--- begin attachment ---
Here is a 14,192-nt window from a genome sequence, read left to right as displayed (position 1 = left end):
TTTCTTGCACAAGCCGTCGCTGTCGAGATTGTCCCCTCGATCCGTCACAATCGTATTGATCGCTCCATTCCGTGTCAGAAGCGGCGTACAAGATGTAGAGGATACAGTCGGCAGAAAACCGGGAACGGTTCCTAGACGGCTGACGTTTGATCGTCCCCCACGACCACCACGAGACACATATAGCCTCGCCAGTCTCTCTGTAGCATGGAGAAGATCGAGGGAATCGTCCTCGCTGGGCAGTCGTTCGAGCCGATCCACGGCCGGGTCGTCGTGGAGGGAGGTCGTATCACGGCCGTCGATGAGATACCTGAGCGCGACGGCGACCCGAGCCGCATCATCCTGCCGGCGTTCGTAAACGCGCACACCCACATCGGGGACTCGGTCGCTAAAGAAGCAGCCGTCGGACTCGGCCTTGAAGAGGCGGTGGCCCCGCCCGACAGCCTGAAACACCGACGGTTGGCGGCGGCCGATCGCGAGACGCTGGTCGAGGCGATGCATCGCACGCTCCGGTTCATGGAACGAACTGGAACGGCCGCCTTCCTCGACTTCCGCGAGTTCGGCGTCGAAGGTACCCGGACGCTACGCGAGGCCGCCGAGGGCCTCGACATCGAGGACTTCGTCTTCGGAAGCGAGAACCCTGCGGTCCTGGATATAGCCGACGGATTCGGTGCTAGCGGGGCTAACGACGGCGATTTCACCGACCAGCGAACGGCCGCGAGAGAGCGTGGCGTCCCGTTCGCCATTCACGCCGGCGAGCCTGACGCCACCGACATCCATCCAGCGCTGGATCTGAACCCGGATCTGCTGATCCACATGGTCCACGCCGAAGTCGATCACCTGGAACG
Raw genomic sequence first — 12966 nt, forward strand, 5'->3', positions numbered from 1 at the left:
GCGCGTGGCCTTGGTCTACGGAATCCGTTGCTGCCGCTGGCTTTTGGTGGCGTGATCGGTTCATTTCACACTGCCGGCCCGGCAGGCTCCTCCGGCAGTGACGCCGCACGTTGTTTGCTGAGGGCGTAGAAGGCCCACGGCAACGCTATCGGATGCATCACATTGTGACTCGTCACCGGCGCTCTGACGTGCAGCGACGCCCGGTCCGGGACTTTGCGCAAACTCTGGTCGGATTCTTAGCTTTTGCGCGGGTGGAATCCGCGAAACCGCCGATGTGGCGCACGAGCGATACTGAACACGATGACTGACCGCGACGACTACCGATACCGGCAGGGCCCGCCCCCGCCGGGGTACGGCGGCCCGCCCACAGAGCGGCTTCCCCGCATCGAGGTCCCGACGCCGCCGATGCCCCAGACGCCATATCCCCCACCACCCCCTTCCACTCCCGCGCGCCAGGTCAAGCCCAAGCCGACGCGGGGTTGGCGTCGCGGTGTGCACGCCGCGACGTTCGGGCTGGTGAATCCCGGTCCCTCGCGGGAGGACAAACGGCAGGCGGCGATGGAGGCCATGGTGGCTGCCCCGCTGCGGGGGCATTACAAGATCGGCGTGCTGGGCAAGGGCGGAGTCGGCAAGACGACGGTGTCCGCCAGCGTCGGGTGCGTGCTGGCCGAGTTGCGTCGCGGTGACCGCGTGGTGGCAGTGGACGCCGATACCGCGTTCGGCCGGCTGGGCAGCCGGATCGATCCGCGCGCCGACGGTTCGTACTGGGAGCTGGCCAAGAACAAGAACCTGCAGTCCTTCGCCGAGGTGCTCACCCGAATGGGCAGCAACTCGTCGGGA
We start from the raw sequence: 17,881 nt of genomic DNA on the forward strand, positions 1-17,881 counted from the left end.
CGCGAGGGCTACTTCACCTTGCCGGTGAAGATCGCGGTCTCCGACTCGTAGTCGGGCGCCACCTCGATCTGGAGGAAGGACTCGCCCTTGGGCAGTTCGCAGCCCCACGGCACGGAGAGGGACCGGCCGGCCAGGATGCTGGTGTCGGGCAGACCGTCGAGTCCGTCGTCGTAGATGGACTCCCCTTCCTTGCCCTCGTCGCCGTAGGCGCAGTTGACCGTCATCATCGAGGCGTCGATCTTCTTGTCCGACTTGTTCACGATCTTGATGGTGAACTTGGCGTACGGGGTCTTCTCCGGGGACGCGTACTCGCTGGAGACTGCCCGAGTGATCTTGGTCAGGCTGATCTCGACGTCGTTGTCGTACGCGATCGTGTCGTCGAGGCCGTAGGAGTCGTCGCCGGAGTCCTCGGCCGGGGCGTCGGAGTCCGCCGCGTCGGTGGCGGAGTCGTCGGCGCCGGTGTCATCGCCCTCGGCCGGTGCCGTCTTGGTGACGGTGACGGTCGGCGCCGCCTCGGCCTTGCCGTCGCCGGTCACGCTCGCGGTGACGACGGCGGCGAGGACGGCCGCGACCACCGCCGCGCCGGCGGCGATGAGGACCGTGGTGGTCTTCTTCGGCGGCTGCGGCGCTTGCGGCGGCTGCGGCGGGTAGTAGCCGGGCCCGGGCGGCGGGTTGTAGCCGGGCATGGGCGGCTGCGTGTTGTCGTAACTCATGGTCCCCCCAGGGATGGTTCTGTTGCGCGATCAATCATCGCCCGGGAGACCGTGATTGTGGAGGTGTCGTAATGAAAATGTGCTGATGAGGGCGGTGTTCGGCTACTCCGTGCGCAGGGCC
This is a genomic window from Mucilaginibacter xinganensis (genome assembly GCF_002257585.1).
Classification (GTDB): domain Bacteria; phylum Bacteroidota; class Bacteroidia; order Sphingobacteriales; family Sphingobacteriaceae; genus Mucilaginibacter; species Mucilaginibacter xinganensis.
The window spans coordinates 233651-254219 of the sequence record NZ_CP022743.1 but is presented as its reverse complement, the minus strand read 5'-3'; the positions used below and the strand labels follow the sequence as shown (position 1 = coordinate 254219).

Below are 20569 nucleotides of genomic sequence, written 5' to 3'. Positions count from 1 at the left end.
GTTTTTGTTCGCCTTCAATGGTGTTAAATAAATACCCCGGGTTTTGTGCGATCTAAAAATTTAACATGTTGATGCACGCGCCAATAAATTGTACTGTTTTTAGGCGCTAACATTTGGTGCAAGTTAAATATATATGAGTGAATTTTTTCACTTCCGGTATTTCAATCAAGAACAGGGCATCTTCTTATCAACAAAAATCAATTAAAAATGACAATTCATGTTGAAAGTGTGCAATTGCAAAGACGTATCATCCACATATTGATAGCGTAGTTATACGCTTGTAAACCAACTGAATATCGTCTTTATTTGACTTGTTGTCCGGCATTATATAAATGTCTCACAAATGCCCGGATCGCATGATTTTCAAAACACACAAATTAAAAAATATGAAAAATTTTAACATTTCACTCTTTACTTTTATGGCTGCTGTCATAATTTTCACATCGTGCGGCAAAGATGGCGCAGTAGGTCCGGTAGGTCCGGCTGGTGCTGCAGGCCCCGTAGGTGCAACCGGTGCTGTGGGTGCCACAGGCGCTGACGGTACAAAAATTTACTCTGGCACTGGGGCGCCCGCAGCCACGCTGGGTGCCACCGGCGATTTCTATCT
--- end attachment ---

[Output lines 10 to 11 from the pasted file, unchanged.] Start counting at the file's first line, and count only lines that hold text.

Below are 20569 nucleotides of genomic sequence, written 5' to 3'. Positions count from 1 at the left end.
GTTTTTGTTCGCCTTCAATGGTGTTAAATAAATACCCCGGGTTTTGTGCGATCTAAAAATTTAACATGTTGATGCACGCGCCAATAAATTGTACTGTTTTTAGGCGCTAACATTTGGTGCAAGTTAAATATATATGAGTGAATTTTTTCACTTCCGGTATTTCAATCAAGAACAGGGCATCTTCTTATCAACAAAAATCAATTAAAAATGACAATTCATGTTGAAAGTGTGCAATTGCAAAGACGTATCATCCACATATTGATAGCGTAGTTATACGCTTGTAAACCAACTGAATATCGTCTTTATTTGACTTGTTGTCCGGCATTATATAAATGTCTCACAAATGCCCGGATCGCATGATTTTCAAAACACACAAATTAAAAAATATGAAAAATTTTAACATTTCACTCTTTACTTTTATGGCTGCTGTCATAATTTTCACATCGTGCGGCAAAGATGGCGCAGTAGGTCCGGTAGGTCCGGCTGGTGCTGCAGGCCCCGTAGGTGCAACCGGTGCTGTGGGTGCCACAGGCGCTGACGGTACAAAAATTTACTCTGGCACTGGGGCGCCCGCAGCCACGCTGGGTGCCACCGGCGATTTCTATCT